So your cruise is booked but it is not within convenient driving distance, forcing you to fly. Booking airfare with the cruise line may appear to be the easy way to go and cruise line airfare often includes transfers to and from the port. But before you go that way, consider the following list of tips that can make the whole process more efficient, smoother and often less expensive.
- Check the Big Websites. www.Travelocity.com, www.Expedia.com and www.Orbitz.com are good at keeping up with the latest deals and sales but don’t list every airline. They are a good place to start, though. My favorite is www.Cheapoair.com right now but that could change if someone else does a better job of it. This is just research at this point but important. Start looking for flight information now even if you don’t plan on buying for months. Getting an idea of flights that will work for you and the going rate familiarizes you with what is available so when a fabulous value comes along, it will jump off the page at you.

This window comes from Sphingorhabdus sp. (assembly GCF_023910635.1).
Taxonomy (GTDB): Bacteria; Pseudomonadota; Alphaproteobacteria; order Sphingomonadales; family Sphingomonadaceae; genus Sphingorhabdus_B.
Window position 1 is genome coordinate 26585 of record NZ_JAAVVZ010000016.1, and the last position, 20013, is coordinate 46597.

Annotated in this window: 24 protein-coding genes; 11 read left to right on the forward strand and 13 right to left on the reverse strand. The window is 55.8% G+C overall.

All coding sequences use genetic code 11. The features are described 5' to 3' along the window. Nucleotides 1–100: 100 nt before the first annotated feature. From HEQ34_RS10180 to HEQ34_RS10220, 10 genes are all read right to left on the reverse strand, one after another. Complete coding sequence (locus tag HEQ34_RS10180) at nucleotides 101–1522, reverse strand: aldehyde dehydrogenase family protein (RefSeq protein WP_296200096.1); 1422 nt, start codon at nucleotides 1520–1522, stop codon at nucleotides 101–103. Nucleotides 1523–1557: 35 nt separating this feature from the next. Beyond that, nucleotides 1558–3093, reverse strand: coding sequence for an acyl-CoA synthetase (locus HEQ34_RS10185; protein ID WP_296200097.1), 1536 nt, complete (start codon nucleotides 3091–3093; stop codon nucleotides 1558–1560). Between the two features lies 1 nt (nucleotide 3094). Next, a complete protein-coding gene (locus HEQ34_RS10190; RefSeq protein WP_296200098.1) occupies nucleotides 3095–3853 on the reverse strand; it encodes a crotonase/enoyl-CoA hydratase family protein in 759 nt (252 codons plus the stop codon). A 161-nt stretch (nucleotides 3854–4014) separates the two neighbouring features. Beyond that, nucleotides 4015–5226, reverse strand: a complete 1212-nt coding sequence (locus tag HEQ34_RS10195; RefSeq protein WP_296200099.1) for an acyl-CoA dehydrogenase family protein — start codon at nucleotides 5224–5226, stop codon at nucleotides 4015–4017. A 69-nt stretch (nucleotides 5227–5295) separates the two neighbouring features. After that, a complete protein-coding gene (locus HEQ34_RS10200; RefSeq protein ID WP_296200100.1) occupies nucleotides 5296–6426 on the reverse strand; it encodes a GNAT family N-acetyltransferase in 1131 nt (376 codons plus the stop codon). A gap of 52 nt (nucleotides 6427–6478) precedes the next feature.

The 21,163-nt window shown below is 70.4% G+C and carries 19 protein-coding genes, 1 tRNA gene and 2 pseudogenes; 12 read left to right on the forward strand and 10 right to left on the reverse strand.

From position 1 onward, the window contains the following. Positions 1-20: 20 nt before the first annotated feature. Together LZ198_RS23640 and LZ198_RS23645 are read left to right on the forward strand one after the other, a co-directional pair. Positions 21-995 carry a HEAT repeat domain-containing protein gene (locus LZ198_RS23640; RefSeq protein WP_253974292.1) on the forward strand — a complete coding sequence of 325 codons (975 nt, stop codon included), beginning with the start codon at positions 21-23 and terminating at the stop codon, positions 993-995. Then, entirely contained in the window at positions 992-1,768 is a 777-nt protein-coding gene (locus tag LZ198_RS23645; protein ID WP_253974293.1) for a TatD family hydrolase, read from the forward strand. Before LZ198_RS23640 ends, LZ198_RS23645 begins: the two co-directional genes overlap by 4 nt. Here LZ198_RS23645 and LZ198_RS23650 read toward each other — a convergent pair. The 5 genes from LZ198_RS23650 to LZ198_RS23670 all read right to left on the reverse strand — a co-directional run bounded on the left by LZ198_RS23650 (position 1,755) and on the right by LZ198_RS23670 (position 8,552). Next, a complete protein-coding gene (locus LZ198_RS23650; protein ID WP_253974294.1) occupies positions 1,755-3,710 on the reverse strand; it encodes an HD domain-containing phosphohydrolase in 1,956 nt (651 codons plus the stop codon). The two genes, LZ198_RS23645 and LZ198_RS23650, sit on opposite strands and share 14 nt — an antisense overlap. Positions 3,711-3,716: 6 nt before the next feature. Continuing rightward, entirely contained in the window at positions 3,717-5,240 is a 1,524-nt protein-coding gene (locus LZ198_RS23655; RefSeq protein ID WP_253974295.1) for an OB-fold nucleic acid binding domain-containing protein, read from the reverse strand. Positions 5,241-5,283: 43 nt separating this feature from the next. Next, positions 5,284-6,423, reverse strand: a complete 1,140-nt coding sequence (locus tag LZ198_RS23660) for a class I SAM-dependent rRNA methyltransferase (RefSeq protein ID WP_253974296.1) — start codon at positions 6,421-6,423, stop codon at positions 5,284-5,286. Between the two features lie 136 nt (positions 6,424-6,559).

- Forget Your Travel Agent, Briefly- Frankly, this is one area of travel where for the most part you can do this yourself in a much more efficient manner. Unlike the travel agent factor you need in the cruise booking part, the airfare part has few variables and each one is quite personal by nature. When flights leave, what airline, where you seats are, the price, are all variables that can be quickly manipulated in the research phase but once locked in are not apt to change. Once air is booked, you’re done. If you do use a travel agent, expect to pay a reasonable fee for their time. Unlike cruise bookings, airlines generally don’t pay them a commission.
- Visit the Airline Websites Directly. Now that you’ve found a good deal, visit that airline’s website directly. The sites listed in steps 1 and 2 charge booking fees to pay their bills. You should be able to find the same flights on the airline site for $10 – $20 cheaper on a roundtrip flight, most of the time. You benefit from buying your cruise with a travel agent working for you. Buying directly from the cruise line is hardly ever a better value. Even when cruise lines occasionally offer “free” airfare, it often is not, they just raised the price of the cruse fare. So consider total cost for both in that case. Buying directly from the airline, though, can be a better value if you’re lucky.
- Consider Discount Airlines. Most of them do show up on the above search engines, but not all. Southwest Airlines often has low fares or sale fares, but you have to visit their website (www.southwest.com) to find them. JetBlue is another that has regular sales that can beat the competitors (jetblue.com).